Astrophotography How-To's Photography

How to Shoot Stail Trails : A Beginner’s Guide


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Long exposures are one of the most popular, and stunning forms of photography, because they often embody a sense of motion in a single photograph. What if you combine long exposures (as in, very, very long) with astrophotography? Star trails are one of the most mesmerizing things you can photograph using just about standard equipment. Although the theory is very simple (you simply need to shoot a 30 minute exposure, right?), it is much harder to master in practice.

How-To's Other Photography

How to Shoot Flash Street Photography that Conveys Motion

Flash Motion Street Photography

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Street photography by itself is already a school of photography with a line of ethics that is difficult to define. Add a flash into the equation, and street photography becomes even more controversial. It is no wonder that flash street photography is often associated with an aggressive style of photography with names such as Charlie Kirk and Bruce Gilden attached to it. Using a flash in the face of strangers might not be the most polite or clever thing to do, but it surely gives excellent results. As they say it in finance, no risk, no reward, right?

How-To's Photography Travel Photography

12 Ways to Improve Your Travel Photography from Start to Finish

Grand-Place, Brussels
Grand-Place, Brussels, Belgium

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Before, during and after you go on a trip, there are a few things to consider to improve your pictures as a photographer, no matter where the place is. Why do some people seem to get crappy shots, others seem to have loads of postcard shots while some people take off to the beaten path with creative shots? How can I get those iconic shots while still maintaining creative control on what you shoot?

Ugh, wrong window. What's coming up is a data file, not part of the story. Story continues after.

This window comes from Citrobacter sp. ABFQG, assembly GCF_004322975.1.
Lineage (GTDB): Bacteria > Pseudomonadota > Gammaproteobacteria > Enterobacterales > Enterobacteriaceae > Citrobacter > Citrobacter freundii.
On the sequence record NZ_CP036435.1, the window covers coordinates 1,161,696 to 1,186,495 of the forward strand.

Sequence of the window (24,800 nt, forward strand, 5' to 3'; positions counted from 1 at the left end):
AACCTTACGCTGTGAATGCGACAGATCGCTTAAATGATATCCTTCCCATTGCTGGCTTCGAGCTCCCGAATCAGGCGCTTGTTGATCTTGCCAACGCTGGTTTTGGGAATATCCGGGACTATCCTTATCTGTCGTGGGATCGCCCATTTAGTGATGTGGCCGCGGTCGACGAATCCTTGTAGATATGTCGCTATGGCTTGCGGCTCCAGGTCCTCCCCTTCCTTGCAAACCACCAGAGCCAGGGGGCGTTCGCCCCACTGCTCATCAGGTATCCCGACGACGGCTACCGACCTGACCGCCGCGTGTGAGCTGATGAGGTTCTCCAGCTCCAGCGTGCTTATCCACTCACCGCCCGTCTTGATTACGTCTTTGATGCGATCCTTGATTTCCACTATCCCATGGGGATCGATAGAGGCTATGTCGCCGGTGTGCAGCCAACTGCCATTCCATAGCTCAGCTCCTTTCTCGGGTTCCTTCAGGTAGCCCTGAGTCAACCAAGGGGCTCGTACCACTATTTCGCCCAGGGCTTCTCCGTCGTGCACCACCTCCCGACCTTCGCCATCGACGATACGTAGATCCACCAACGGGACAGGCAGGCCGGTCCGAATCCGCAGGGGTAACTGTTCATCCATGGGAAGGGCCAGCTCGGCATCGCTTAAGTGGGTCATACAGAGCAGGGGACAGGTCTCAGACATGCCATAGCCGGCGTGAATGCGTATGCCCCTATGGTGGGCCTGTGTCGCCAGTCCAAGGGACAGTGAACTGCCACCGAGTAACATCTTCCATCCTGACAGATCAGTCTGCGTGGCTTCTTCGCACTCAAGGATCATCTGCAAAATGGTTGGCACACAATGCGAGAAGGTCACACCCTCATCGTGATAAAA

Editor’s note : This article originally appeared over at The Phoblographer. They were kind enough to let me publish my guests posts over here at Photograph IO. Thanks!

How-To's Other Photography

How to Shoot Motion Panning


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A way to improve your photography is by mastering panning, a form of art which distinguishes itself in more ways than you could imagine. If done correctly you can produce awe-inspiring and grandiose images which will bring up your skill level significantly. Pictures taken with this technique embody speed and motion and helps to put emphasis on the main subject in your frame.

How-To's Other Photography

How to Get Popular on 500px

How to get popular on 500px
Jasper Lake at Sunrise

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Ok, I know, I know, before you are even going to read my first paragraph you are probably wondering … why in the world am I giving other people, many who are better in photography than me, advice on how to get popular on 500px? How can someone who isn’t even that popular on 500px give advice to others? If you bear with me for a second, I’ll explain myself.

First off, although I may only have about 11 000 views on all of my pictures, it is only spread out among 12 pictures. That gives around 900 views per picture, which is certainly well above the average photo uploaded on 500px. Every photo of mine uploaded has made the popular chart, and all but two of them have hit the 90 pulse mark, with a few of them hitting 95 and higher, all that without having a lot of followers. So that makes me an above average, but certainly nowhere near top, uploader on 500px, I guess.